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Jean-Jacques Surian

France Born in: 1942
Jean-Jacques Surian was born in Marseille in 1942 boulevard Gazzino, which is today boulevard André-Aune, in the Palais de Justice neighbourhood. Mobilising or premonitory feature for the future painter’s "sloping subjects", stairs, high and low angle views, Boulevard André-Aune has the particularity to offer one of the biggest downslope of Marseille with an average 14% over about 400 meters.

In 1959 Jean-Jacques Surian enters the Beaux-Arts in Marseille then those of Paris in 1963 and returns to Marseille in 1965, never to leave it again. His work will never get away from it either, and La Canebière will become the centre of the world, of His world. The city then becomes the ever-present background of a much more universal subject. A kind of human comedy that experts cannot fail to locate geographically but which for others, can take place anywhere in the world. When it is not simply a transfer of city.

The art of Jean-Jacques Surian lies in his ability to embody this Brownian movement of men and passions through the arbitrary filter of his memories; with a kind of omnipotence of his childhood times as a watermark throughout his work. One constantly jumps from one thing to the other passing bluntly from mass to the brothel, from the school to the retirement home, from the first communicant to a recidivist bandit. The intromission of the viewer in this abundance of places and plots is conducted in an almost cinematic approach of the storytelling.

In the 1980s this contribution is most often found in the use of what could be likened to sequence-shots filmed with a hand-held camera. Scenes and characters are then covered by an eye that wraps itself around them, moving in front, behind, on the side, exploring every meaningful corner of image. The continuous change of perspective leads to an anamorphose of figures characteristic of the "Surian" of that time.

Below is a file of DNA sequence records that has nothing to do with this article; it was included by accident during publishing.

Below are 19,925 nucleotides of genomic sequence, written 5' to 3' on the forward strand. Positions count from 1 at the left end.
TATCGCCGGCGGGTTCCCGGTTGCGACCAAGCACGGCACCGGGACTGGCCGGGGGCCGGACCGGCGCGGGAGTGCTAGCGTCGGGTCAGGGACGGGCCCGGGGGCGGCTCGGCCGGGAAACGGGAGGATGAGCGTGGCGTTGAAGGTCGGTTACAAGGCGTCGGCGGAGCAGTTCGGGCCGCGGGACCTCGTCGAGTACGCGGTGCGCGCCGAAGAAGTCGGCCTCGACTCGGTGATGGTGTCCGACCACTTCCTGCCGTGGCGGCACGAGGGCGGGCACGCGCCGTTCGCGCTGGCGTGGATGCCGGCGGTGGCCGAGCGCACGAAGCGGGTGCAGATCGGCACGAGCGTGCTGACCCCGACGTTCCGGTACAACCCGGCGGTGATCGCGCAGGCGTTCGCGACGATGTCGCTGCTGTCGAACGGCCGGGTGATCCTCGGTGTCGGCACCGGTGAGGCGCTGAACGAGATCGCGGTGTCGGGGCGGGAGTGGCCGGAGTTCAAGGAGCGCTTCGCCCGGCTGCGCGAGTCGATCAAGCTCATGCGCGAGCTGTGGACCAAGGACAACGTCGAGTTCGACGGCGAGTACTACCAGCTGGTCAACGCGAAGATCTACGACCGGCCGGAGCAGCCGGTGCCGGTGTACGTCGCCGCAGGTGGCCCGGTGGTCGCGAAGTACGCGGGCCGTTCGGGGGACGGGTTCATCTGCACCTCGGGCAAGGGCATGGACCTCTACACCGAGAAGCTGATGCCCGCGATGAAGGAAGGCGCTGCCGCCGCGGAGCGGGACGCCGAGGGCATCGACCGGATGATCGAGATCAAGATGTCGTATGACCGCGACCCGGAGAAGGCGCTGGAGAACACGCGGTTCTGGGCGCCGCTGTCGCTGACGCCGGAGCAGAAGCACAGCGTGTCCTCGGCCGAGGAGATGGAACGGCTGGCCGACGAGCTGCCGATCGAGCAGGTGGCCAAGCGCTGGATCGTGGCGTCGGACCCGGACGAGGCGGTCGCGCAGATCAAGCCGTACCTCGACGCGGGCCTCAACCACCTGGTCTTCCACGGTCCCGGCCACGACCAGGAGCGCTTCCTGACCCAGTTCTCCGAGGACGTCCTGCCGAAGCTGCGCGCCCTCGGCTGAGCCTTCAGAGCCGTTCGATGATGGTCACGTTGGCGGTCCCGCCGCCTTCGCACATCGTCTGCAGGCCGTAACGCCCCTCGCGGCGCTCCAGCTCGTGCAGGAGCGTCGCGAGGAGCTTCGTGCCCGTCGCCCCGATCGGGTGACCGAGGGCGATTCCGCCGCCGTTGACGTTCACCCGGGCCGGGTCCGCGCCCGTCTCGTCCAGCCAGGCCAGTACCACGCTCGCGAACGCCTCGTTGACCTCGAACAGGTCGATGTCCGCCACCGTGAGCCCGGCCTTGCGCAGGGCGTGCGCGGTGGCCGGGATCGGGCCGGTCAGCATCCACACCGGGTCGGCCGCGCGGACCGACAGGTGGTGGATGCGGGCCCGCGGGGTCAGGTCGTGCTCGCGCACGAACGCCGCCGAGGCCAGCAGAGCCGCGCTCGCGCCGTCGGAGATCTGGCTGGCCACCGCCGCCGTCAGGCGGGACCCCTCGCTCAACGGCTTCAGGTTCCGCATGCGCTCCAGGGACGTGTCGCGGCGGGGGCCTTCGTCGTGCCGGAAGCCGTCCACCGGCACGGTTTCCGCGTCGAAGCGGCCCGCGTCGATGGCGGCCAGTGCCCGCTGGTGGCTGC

The "pointillist" touch furthermore fades the perception of contours and generates a confusion of shapes and patterns that Edouard Vuillard would probably have appreciated. In the early 1990s the technique softens and requires the eye to stabilize. The sequence-shot then gives way to the "polyvision". All the elements of the story are presented frontally and the narrative is created by the viewer passing casually from one to the others.

The narrative method then becomes gradually more sophisticated and introduces into the image "inlays" specific to the narrator’s experience. Although he is still today established in the latter period, Jean-Jacques Surian darkens gradually his range once so explosive and narrows the scope of his images. The line and sharpness of the edges strengthen. Places, though still in Marseille, become increasingly impersonal in front of a more and more assertive autobiographical presence. Everything happens as if, after a long journey in the shapes and colours, the artist was returning to the simplicity of his work of the 1970s. But without rejecting the pictorial contributions brought back from this long journey.
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